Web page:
Buffett's bet: The arguments
Hedge funds vs. an S&P 500 index fund: Here's where the sides line up.
(Fortune Magazine) -- Prediction: Over a 10-year period commencing Jan. 1, 2008, and ending Dec. 31, 2017, the S&P 500 will outperform a portfolio of funds of hedge funds, when performance is measured on a basis net of fees, costs, and expenses.
A lot of very smart people set out to do better than average in securities markets. Call them active investors.
Their opposites, passive investors, will by definition do about average. In aggregate their positions will more or less approximate those of an index fund.
Therefore the balance of the universe - the active investors - must do about average as well. However, these investors will incur far greater costs. So, on balance, their aggregate results after these costs will be worse than those of the passive investors.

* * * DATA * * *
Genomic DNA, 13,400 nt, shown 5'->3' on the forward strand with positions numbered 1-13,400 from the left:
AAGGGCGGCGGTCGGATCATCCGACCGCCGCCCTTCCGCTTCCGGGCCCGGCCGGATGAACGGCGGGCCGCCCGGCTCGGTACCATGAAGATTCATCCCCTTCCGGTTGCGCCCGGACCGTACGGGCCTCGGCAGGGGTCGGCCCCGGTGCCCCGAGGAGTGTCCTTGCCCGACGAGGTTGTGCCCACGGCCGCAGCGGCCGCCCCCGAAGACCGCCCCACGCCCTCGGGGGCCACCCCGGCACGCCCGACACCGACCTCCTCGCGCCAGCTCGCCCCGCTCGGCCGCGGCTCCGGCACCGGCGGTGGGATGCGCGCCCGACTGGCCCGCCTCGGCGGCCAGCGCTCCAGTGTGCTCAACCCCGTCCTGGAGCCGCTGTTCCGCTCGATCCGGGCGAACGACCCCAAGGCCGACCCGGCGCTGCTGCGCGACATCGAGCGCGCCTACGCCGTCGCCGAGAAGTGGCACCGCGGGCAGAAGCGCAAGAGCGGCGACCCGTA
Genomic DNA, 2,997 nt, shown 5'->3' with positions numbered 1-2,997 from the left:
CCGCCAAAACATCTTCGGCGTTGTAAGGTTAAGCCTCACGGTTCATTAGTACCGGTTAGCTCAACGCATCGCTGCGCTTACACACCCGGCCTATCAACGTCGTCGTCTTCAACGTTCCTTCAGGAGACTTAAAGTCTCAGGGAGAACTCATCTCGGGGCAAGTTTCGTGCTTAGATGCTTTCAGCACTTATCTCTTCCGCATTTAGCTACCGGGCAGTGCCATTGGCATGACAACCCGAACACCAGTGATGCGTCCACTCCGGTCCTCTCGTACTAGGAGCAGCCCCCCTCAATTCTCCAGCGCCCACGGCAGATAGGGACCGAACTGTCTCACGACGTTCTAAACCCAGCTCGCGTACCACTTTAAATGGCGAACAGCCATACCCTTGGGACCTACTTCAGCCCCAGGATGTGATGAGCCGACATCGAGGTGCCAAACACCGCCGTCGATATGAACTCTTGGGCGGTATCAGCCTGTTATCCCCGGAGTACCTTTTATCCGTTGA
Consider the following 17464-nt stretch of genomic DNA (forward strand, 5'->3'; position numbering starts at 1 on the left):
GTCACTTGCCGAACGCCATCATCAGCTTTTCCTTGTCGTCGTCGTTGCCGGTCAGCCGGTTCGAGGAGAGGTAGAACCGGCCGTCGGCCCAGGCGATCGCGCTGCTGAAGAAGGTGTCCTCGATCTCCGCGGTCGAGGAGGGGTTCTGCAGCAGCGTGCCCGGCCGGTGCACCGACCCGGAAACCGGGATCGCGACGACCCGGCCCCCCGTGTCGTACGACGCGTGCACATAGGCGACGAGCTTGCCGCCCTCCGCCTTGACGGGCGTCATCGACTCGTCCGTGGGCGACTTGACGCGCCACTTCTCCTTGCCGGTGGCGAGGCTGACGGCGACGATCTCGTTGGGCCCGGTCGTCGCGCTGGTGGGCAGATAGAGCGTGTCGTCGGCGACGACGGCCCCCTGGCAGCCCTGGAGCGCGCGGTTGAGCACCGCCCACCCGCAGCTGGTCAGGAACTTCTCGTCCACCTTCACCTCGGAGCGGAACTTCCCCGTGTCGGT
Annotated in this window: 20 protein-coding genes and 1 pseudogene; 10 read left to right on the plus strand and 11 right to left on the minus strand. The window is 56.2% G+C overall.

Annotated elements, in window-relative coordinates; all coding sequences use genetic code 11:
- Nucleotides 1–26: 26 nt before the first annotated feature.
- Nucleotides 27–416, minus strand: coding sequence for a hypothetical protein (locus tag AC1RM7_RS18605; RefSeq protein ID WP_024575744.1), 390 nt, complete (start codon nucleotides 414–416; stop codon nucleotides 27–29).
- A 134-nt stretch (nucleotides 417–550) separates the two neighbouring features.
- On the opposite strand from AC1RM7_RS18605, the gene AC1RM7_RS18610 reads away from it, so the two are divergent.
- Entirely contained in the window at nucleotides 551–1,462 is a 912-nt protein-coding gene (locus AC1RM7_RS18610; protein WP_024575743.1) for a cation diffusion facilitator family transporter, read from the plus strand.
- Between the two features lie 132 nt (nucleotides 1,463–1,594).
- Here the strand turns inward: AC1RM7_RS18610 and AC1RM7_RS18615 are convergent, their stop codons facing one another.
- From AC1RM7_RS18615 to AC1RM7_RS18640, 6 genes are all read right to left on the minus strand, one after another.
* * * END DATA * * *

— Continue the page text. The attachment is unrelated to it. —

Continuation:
Costs skyrocket when large annual fees, large performance fees, and active trading costs are all added to the active investor's equation. Funds of hedge funds accentuate this cost problem because their fees are superimposed on the large fees charged by the hedge funds in which the funds of funds are invested.
A number of smart people are involved in running hedge funds. But to a great extent their efforts are self-neutralizing, and their IQ will not overcome the costs they impose on investors.
Investors, on average and over time, will do better with a low-cost index fund than with a group of funds of funds
Having the flexibility to invest both long and short, hedge funds do not set out to beat the market. Rather, they seek to generate positive returns over time regardless of the market environment.
For hedge funds, success can mean outperforming the market in lean times, while underperforming in the best of times.
Through a cycle, nevertheless, top hedge fund managers have surpassed market returns net of all fees, while assuming less risk as well. We believe such results will continue.
There is a wide gap between the returns of the best hedge funds and the average ones. This differential affords sophisticated institutional investors, among them funds of funds, an opportunity to pick strategies and managers that these investors think will outperform the averages.